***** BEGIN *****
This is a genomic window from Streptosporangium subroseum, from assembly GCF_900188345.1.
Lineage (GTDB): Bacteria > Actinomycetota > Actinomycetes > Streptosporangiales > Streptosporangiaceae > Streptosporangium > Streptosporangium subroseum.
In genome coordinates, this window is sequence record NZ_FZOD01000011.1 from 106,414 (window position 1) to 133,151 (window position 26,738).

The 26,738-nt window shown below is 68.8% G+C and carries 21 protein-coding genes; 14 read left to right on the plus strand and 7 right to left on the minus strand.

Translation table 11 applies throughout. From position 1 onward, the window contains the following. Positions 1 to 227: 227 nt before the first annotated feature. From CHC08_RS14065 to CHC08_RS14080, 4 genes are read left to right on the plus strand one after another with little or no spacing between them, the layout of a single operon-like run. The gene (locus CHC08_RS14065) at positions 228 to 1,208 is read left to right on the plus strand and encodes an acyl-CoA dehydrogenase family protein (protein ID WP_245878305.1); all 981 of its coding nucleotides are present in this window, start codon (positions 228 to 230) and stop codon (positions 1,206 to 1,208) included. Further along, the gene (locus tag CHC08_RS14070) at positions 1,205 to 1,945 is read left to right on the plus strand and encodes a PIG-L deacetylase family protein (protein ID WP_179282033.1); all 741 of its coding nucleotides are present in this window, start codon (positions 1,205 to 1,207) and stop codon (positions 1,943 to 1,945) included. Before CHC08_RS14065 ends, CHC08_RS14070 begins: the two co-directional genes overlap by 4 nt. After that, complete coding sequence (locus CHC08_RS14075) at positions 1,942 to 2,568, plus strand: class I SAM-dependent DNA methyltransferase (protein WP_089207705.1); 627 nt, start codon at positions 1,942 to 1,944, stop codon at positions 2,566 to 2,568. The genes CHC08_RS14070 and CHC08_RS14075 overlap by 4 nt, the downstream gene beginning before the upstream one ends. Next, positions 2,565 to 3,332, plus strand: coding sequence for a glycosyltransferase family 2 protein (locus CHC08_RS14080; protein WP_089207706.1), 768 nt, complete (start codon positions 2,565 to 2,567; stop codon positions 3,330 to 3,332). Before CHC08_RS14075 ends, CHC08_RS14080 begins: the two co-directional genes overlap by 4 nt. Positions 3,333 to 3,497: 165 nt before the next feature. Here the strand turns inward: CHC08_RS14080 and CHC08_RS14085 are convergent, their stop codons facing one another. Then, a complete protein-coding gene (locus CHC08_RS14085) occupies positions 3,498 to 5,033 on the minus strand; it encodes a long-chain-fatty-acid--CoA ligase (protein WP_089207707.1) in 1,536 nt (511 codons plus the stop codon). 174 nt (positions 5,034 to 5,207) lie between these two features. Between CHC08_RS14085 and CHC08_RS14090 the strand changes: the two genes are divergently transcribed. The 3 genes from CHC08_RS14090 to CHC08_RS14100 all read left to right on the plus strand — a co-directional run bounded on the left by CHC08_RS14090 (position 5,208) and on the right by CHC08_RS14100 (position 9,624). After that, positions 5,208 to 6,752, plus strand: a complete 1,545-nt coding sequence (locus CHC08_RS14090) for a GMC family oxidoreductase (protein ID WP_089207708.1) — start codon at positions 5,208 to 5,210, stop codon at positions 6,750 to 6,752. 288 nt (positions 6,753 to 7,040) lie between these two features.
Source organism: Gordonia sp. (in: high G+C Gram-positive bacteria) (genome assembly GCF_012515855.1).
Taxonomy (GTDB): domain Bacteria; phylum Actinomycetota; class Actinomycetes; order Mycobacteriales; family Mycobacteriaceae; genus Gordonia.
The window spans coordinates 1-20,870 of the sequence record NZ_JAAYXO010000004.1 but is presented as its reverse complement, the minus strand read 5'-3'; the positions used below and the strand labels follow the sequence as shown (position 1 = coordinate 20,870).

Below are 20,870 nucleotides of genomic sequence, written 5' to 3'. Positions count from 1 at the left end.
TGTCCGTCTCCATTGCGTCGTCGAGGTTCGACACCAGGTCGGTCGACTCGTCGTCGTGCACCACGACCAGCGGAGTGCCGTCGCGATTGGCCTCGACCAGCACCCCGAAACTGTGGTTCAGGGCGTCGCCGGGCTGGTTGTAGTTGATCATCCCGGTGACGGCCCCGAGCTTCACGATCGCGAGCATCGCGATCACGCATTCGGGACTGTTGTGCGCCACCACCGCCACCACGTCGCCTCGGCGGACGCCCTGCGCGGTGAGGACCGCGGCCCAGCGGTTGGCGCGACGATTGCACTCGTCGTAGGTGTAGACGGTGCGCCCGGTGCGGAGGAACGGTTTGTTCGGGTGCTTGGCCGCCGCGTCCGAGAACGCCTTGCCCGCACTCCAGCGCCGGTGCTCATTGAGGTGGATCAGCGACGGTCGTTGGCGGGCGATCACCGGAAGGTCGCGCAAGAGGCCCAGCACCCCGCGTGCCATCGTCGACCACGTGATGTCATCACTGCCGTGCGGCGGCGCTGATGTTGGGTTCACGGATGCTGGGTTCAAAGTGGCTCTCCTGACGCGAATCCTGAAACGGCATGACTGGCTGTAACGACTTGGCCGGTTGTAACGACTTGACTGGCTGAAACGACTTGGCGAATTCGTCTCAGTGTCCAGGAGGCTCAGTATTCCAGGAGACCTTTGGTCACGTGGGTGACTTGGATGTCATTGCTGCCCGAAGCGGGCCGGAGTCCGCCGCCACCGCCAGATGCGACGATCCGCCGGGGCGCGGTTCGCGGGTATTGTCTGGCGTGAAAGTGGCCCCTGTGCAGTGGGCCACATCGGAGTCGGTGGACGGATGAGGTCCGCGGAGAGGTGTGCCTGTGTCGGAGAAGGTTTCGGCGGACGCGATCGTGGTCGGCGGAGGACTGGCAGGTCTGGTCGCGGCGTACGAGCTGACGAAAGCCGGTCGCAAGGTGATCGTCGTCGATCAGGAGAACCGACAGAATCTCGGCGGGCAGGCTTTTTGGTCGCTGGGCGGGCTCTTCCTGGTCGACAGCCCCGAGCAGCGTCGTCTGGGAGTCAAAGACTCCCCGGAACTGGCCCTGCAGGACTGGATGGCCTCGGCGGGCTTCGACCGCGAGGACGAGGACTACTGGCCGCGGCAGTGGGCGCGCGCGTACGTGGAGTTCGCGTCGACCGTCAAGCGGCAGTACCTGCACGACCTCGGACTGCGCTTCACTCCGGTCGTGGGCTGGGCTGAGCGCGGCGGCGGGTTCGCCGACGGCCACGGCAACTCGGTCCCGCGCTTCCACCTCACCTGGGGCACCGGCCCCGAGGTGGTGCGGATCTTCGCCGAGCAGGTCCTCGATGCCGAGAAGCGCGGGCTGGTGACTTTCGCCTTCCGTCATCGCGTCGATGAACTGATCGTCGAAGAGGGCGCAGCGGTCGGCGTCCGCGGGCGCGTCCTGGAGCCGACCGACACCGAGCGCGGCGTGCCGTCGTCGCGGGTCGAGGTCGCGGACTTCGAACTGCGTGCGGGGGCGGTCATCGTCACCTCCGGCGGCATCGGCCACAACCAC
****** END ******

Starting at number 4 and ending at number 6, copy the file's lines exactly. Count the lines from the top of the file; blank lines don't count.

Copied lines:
The 26,738-nt window shown below is 68.8% G+C and carries 21 protein-coding genes; 14 read left to right on the plus strand and 7 right to left on the minus strand.

Translation table 11 applies throughout. From position 1 onward, the window contains the following. Positions 1 to 227: 227 nt before the first annotated feature. From CHC08_RS14065 to CHC08_RS14080, 4 genes are read left to right on the plus strand one after another with little or no spacing between them, the layout of a single operon-like run. The gene (locus CHC08_RS14065) at positions 228 to 1,208 is read left to right on the plus strand and encodes an acyl-CoA dehydrogenase family protein (protein ID WP_245878305.1); all 981 of its coding nucleotides are present in this window, start codon (positions 228 to 230) and stop codon (positions 1,206 to 1,208) included. Further along, the gene (locus tag CHC08_RS14070) at positions 1,205 to 1,945 is read left to right on the plus strand and encodes a PIG-L deacetylase family protein (protein ID WP_179282033.1); all 741 of its coding nucleotides are present in this window, start codon (positions 1,205 to 1,207) and stop codon (positions 1,943 to 1,945) included. Before CHC08_RS14065 ends, CHC08_RS14070 begins: the two co-directional genes overlap by 4 nt. After that, complete coding sequence (locus CHC08_RS14075) at positions 1,942 to 2,568, plus strand: class I SAM-dependent DNA methyltransferase (protein WP_089207705.1); 627 nt, start codon at positions 1,942 to 1,944, stop codon at positions 2,566 to 2,568. The genes CHC08_RS14070 and CHC08_RS14075 overlap by 4 nt, the downstream gene beginning before the upstream one ends. Next, positions 2,565 to 3,332, plus strand: coding sequence for a glycosyltransferase family 2 protein (locus CHC08_RS14080; protein WP_089207706.1), 768 nt, complete (start codon positions 2,565 to 2,567; stop codon positions 3,330 to 3,332). Before CHC08_RS14075 ends, CHC08_RS14080 begins: the two co-directional genes overlap by 4 nt. Positions 3,333 to 3,497: 165 nt before the next feature. Here the strand turns inward: CHC08_RS14080 and CHC08_RS14085 are convergent, their stop codons facing one another. Then, a complete protein-coding gene (locus CHC08_RS14085) occupies positions 3,498 to 5,033 on the minus strand; it encodes a long-chain-fatty-acid--CoA ligase (protein WP_089207707.1) in 1,536 nt (511 codons plus the stop codon). 174 nt (positions 5,034 to 5,207) lie between these two features. Between CHC08_RS14085 and CHC08_RS14090 the strand changes: the two genes are divergently transcribed. The 3 genes from CHC08_RS14090 to CHC08_RS14100 all read left to right on the plus strand — a co-directional run bounded on the left by CHC08_RS14090 (position 5,208) and on the right by CHC08_RS14100 (position 9,624). After that, positions 5,208 to 6,752, plus strand: a complete 1,545-nt coding sequence (locus CHC08_RS14090) for a GMC family oxidoreductase (protein ID WP_089207708.1) — start codon at positions 5,208 to 5,210, stop codon at positions 6,750 to 6,752. 288 nt (positions 6,753 to 7,040) lie between these two features.
Source organism: Gordonia sp. (in: high G+C Gram-positive bacteria) (genome assembly GCF_012515855.1).